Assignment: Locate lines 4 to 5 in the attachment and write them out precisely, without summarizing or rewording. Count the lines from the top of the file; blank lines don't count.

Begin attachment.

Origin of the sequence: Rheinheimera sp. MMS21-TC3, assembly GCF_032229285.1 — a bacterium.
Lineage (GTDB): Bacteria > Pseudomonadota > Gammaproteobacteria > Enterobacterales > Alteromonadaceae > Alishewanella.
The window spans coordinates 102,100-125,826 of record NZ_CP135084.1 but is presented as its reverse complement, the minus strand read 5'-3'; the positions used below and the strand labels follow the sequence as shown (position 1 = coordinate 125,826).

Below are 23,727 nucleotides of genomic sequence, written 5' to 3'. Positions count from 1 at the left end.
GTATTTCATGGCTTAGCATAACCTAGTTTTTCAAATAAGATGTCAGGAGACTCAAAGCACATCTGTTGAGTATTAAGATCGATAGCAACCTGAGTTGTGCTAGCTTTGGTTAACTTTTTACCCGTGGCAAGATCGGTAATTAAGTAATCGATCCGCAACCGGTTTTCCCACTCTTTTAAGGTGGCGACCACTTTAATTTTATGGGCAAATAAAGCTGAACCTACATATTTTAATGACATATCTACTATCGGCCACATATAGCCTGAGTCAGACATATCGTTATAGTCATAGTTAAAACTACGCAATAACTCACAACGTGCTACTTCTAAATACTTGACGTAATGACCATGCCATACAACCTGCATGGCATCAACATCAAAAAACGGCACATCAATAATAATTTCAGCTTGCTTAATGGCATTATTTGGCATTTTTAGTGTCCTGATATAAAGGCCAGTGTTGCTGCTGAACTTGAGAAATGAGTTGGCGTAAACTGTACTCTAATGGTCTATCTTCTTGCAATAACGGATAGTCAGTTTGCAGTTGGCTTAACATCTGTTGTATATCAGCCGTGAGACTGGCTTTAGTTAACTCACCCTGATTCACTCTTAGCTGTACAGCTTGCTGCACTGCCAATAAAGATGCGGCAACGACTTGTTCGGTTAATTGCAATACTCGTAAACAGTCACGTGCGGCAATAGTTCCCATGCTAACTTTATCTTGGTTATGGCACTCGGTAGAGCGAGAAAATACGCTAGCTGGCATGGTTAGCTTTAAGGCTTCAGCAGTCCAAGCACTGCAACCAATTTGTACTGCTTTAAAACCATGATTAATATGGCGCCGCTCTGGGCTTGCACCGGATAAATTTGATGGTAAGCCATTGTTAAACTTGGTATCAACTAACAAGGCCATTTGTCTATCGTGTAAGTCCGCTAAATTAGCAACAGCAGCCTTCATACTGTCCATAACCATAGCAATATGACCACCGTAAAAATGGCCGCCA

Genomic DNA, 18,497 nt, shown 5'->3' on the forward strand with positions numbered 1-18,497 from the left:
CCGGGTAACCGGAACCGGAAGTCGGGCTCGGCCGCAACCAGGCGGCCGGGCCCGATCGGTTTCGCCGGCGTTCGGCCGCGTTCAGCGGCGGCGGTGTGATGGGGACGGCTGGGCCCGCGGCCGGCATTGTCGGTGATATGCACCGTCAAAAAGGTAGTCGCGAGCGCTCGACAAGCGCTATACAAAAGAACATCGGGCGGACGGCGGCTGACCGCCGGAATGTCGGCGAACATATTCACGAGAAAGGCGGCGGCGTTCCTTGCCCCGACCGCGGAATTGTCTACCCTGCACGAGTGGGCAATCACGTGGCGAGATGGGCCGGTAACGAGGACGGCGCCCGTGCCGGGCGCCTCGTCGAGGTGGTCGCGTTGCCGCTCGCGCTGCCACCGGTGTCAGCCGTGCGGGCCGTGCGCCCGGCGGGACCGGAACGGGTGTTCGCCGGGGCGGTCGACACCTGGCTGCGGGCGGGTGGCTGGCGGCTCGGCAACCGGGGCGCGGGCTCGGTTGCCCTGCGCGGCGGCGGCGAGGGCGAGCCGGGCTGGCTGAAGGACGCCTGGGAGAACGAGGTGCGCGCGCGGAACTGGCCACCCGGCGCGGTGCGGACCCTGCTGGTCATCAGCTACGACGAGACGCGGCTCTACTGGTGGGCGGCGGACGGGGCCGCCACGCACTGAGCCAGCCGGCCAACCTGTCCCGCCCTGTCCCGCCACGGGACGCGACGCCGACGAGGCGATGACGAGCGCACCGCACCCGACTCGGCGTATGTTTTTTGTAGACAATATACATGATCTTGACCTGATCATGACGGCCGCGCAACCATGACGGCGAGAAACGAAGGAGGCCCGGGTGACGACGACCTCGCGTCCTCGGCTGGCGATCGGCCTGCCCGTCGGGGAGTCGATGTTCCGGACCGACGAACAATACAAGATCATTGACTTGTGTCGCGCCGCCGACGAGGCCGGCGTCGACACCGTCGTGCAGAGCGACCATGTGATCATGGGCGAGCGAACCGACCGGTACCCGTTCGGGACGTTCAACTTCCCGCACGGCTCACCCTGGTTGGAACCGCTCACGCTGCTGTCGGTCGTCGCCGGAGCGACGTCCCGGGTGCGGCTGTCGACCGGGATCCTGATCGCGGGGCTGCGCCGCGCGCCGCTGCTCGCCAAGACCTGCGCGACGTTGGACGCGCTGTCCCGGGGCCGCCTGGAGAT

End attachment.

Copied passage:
Below are 23,727 nucleotides of genomic sequence, written 5' to 3'. Positions count from 1 at the left end.
GTATTTCATGGCTTAGCATAACCTAGTTTTTCAAATAAGATGTCAGGAGACTCAAAGCACATCTGTTGAGTATTAAGATCGATAGCAACCTGAGTTGTGCTAGCTTTGGTTAACTTTTTACCCGTGGCAAGATCGGTAATTAAGTAATCGATCCGCAACCGGTTTTCCCACTCTTTTAAGGTGGCGACCACTTTAATTTTATGGGCAAATAAAGCTGAACCTACATATTTTAATGACATATCTACTATCGGCCACATATAGCCTGAGTCAGACATATCGTTATAGTCATAGTTAAAACTACGCAATAACTCACAACGTGCTACTTCTAAATACTTGACGTAATGACCATGCCATACAACCTGCATGGCATCAACATCAAAAAACGGCACATCAATAATAATTTCAGCTTGCTTAATGGCATTATTTGGCATTTTTAGTGTCCTGATATAAAGGCCAGTGTTGCTGCTGAACTTGAGAAATGAGTTGGCGTAAACTGTACTCTAATGGTCTATCTTCTTGCAATAACGGATAGTCAGTTTGCAGTTGGCTTAACATCTGTTGTATATCAGCCGTGAGACTGGCTTTAGTTAACTCACCCTGATTCACTCTTAGCTGTACAGCTTGCTGCACTGCCAATAAAGATGCGGCAACGACTTGTTCGGTTAATTGCAATACTCGTAAACAGTCACGTGCGGCAATAGTTCCCATGCTAACTTTATCTTGGTTATGGCACTCGGTAGAGCGAGAAAATACGCTAGCTGGCATGGTTAGCTTTAAGGCTTCAGCAGTCCAAGCACTGCAACCAATTTGTACTGCTTTAAAACCATGATTAATATGGCGCCGCTCTGGGCTTGCACCGGATAAATTTGATGGTAAGCCATTGTTAAACTTGGTATCAACTAACAAGGCCATTTGTCTATCGTGTAAGTCCGCTAAATTAGCAACAGCAGCCTTCATACTGTCCATAACCATAGCAATATGACCACCGTAAAAATGGCCGCCA